Plaintiff Fred Pittman is a Gunnery Sergeant in the United States Marines and is stationed in Philadelphia. Id. at P 2.

 Defendants Helgi Hilmarsson ("Hilmarsson") and Gundmundur Karl Jonsson ("Jonsson") are both residents and citizens of Iceland. Jonsson, Eyjolfsdottir's stepfather, is the manager of the duty free shop at Keflavik Airport in Iceland. Plaintiffs allege that Hilmarsson is Eyjolfsdottir's boyfriend and that Hilmarsson assisted Eyjolfsdottir in her flight from Florida to Iceland. Id. at P 4, 7, 25.

 Defendant Icelandair is incorporated in Iceland, maintains its principal place of business at Reykjavik Airport in Reykjavik, Iceland and is authorized to do business in the State of New York. Defendant Icelandair's Answer with Cross-Claims at P 2.

 During 1991, plaintiff Fred Pittman initiated a custody proceeding against Eyjolfsdottir for sole custody of their daughter, Elizabeth. At the time Fred Pittman initiated this proceeding, he and Eyjolfsdottir had joint custody of Elizabeth. Complaint at PP 8-9.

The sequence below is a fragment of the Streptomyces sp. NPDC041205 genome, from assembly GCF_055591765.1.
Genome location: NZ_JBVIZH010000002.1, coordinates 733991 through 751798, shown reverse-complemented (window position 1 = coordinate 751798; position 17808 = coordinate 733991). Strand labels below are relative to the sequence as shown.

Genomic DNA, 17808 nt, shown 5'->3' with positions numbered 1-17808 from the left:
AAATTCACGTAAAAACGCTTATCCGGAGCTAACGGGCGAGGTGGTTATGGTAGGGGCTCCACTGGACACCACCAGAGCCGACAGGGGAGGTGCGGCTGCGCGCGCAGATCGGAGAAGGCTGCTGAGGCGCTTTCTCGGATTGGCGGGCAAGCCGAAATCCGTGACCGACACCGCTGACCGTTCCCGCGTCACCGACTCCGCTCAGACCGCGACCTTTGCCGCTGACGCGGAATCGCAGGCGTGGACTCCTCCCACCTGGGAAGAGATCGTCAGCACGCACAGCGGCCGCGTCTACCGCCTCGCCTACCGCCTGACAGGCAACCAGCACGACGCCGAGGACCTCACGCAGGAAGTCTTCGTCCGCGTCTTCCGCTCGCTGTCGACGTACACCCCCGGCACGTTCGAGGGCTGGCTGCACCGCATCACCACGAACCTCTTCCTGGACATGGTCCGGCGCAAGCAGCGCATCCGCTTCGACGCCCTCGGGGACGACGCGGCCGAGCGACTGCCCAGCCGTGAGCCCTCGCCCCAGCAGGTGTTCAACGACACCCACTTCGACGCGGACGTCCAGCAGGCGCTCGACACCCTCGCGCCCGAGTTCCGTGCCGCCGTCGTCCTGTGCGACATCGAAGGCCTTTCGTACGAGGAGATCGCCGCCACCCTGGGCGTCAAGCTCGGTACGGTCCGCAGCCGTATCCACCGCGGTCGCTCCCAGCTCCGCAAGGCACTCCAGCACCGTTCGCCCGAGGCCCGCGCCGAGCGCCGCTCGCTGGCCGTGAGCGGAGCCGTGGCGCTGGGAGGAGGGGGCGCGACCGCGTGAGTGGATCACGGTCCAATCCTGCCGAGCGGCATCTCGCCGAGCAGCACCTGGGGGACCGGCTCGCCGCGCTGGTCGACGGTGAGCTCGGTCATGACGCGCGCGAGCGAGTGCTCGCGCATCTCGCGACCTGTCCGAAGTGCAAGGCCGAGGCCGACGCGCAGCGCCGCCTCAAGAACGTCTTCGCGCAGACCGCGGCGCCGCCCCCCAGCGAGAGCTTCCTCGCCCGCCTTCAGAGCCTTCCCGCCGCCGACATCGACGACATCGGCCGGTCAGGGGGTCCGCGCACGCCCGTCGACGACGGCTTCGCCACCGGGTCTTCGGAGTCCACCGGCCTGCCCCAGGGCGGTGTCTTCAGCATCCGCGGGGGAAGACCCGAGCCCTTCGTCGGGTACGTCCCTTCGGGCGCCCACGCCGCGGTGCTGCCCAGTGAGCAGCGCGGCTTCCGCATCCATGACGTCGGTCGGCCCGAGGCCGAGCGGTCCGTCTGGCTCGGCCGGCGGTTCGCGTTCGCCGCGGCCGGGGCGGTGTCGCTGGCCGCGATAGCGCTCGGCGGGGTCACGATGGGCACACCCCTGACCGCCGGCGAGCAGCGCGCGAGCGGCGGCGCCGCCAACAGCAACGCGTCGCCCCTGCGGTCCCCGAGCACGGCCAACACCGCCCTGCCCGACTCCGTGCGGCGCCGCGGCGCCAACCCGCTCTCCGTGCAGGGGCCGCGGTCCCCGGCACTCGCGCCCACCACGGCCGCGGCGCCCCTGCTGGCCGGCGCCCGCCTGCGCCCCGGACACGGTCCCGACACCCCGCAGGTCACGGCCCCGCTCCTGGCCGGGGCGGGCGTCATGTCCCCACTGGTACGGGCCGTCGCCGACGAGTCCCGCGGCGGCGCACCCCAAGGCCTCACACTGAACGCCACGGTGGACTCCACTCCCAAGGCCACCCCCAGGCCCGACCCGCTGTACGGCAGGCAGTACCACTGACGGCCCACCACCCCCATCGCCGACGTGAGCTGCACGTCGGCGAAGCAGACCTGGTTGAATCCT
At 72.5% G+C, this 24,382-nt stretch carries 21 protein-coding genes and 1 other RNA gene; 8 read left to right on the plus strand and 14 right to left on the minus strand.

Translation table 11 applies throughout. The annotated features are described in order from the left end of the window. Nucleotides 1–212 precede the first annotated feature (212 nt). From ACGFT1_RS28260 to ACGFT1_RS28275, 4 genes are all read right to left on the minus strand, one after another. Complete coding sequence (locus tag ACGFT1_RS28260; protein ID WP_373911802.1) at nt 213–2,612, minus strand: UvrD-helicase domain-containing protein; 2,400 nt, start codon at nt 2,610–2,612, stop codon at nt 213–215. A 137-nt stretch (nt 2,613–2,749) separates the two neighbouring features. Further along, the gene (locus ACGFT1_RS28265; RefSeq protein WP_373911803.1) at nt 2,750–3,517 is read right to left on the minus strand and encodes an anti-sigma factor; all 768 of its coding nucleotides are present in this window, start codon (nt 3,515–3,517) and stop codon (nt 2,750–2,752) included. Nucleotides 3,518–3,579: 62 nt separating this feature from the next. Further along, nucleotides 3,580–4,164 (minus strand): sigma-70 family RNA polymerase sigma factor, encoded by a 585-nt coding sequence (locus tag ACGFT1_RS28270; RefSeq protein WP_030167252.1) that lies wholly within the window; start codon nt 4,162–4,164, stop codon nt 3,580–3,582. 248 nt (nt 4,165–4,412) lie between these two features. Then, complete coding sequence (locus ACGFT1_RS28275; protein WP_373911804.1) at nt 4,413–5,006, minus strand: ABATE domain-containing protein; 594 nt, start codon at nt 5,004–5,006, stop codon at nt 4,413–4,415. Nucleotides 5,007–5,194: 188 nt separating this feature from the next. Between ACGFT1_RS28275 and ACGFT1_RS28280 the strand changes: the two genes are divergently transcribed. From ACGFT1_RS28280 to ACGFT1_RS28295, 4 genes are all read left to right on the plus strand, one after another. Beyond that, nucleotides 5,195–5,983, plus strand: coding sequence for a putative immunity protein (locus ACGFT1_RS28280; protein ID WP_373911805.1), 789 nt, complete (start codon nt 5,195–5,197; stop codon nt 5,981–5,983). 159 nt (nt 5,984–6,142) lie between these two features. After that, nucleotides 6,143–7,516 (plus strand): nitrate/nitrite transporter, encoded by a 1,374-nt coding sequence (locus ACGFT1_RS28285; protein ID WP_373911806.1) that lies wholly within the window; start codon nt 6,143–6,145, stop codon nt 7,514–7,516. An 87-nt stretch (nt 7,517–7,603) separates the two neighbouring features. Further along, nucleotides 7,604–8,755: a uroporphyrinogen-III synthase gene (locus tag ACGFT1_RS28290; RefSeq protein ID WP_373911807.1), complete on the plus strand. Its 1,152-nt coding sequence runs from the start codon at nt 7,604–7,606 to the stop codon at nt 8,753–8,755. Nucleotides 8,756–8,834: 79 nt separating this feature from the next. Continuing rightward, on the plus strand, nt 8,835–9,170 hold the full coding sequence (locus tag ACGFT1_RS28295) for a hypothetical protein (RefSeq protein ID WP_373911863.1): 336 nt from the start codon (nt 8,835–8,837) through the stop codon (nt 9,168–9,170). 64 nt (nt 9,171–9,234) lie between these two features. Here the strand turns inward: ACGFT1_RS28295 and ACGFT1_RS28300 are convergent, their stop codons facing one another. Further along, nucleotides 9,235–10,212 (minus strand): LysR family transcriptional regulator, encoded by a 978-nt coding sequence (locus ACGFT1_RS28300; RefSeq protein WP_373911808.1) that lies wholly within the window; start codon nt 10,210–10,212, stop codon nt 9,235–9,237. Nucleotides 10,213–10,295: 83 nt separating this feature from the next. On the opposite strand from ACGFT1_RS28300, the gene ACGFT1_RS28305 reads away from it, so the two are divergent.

During the custody proceedings, Eyjolfsdottir stated under oath at her deposition that she did not intend to leave Florida with the girls. Id. at P 13. Plaintiffs claim that during the custody proceedings, Eyjolfsdottir was under the restraining orders of two Florida courts not to leave Northern Florida with her daughters and that as a precautionary measure, Eyjolfsdottir's and the girls' passports had been removed from Eyjolfsdottir's possession. Id. at P 12. Plaintiffs further claim that Eyjolfsdottir was at the time of the custody proceedings, attempting to acquire new Icelandic passports for herself and the girls through the Icelandic Consul in Florida by claiming that her passport had been lost. Id. at P 13.